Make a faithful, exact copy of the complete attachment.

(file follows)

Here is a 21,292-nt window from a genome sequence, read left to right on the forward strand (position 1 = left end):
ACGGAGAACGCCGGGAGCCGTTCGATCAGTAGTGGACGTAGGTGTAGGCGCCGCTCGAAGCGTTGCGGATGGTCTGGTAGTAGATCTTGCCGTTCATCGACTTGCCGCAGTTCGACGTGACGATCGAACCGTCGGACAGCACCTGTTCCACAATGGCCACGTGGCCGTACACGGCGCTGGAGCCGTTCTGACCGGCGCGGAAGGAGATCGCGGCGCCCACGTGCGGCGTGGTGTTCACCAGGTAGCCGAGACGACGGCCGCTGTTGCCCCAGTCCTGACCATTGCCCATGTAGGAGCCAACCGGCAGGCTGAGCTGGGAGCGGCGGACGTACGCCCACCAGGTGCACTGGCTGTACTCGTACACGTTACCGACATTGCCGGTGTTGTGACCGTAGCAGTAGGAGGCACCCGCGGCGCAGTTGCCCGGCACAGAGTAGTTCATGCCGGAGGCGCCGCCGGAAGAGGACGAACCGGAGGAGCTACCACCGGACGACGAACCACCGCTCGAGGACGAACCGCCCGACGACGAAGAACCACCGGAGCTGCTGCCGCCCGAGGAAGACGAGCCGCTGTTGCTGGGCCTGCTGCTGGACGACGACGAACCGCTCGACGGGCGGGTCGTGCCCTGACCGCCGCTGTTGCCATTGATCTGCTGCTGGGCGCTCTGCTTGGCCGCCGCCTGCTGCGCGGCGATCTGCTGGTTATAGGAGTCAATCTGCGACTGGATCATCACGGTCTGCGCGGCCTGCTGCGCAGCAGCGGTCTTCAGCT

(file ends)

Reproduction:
Here is a 21,292-nt window from a genome sequence, read left to right on the forward strand (position 1 = left end):
ACGGAGAACGCCGGGAGCCGTTCGATCAGTAGTGGACGTAGGTGTAGGCGCCGCTCGAAGCGTTGCGGATGGTCTGGTAGTAGATCTTGCCGTTCATCGACTTGCCGCAGTTCGACGTGACGATCGAACCGTCGGACAGCACCTGTTCCACAATGGCCACGTGGCCGTACACGGCGCTGGAGCCGTTCTGACCGGCGCGGAAGGAGATCGCGGCGCCCACGTGCGGCGTGGTGTTCACCAGGTAGCCGAGACGACGGCCGCTGTTGCCCCAGTCCTGACCATTGCCCATGTAGGAGCCAACCGGCAGGCTGAGCTGGGAGCGGCGGACGTACGCCCACCAGGTGCACTGGCTGTACTCGTACACGTTACCGACATTGCCGGTGTTGTGACCGTAGCAGTAGGAGGCACCCGCGGCGCAGTTGCCCGGCACAGAGTAGTTCATGCCGGAGGCGCCGCCGGAAGAGGACGAACCGGAGGAGCTACCACCGGACGACGAACCACCGCTCGAGGACGAACCGCCCGACGACGAAGAACCACCGGAGCTGCTGCCGCCCGAGGAAGACGAGCCGCTGTTGCTGGGCCTGCTGCTGGACGACGACGAACCGCTCGACGGGCGGGTCGTGCCCTGACCGCCGCTGTTGCCATTGATCTGCTGCTGGGCGCTCTGCTTGGCCGCCGCCTGCTGCGCGGCGATCTGCTGGTTATAGGAGTCAATCTGCGACTGGATCATCACGGTCTGCGCGGCCTGCTGCGCAGCAGCGGTCTTCAGCT